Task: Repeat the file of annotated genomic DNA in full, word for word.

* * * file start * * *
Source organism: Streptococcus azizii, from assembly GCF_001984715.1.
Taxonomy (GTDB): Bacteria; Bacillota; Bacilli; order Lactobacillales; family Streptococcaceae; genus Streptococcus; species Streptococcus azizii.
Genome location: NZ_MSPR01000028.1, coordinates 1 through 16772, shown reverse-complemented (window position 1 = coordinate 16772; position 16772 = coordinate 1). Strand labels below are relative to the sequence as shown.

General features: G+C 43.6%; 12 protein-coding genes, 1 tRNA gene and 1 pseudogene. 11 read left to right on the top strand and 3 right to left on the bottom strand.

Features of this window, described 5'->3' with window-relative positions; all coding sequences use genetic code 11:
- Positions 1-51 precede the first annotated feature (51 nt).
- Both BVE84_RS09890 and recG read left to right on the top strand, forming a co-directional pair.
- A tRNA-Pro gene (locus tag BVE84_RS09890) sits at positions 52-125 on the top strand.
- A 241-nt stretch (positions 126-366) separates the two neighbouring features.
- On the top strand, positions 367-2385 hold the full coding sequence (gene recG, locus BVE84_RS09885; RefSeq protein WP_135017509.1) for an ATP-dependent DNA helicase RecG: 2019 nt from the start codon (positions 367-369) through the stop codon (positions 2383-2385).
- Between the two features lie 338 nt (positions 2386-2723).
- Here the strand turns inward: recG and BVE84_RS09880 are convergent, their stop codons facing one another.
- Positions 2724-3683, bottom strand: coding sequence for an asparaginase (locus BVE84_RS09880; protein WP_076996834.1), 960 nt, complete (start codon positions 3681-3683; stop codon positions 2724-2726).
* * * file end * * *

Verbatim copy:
Source organism: Streptococcus azizii, from assembly GCF_001984715.1.
Taxonomy (GTDB): Bacteria; Bacillota; Bacilli; order Lactobacillales; family Streptococcaceae; genus Streptococcus; species Streptococcus azizii.
Genome location: NZ_MSPR01000028.1, coordinates 1 through 16772, shown reverse-complemented (window position 1 = coordinate 16772; position 16772 = coordinate 1). Strand labels below are relative to the sequence as shown.

General features: G+C 43.6%; 12 protein-coding genes, 1 tRNA gene and 1 pseudogene. 11 read left to right on the top strand and 3 right to left on the bottom strand.

Features of this window, described 5'->3' with window-relative positions; all coding sequences use genetic code 11:
- Positions 1-51 precede the first annotated feature (51 nt).
- Both BVE84_RS09890 and recG read left to right on the top strand, forming a co-directional pair.
- A tRNA-Pro gene (locus tag BVE84_RS09890) sits at positions 52-125 on the top strand.
- A 241-nt stretch (positions 126-366) separates the two neighbouring features.
- On the top strand, positions 367-2385 hold the full coding sequence (gene recG, locus BVE84_RS09885; RefSeq protein WP_135017509.1) for an ATP-dependent DNA helicase RecG: 2019 nt from the start codon (positions 367-369) through the stop codon (positions 2383-2385).
- Between the two features lie 338 nt (positions 2386-2723).
- Here the strand turns inward: recG and BVE84_RS09880 are convergent, their stop codons facing one another.
- Positions 2724-3683, bottom strand: coding sequence for an asparaginase (locus BVE84_RS09880; protein WP_076996834.1), 960 nt, complete (start codon positions 3681-3683; stop codon positions 2724-2726).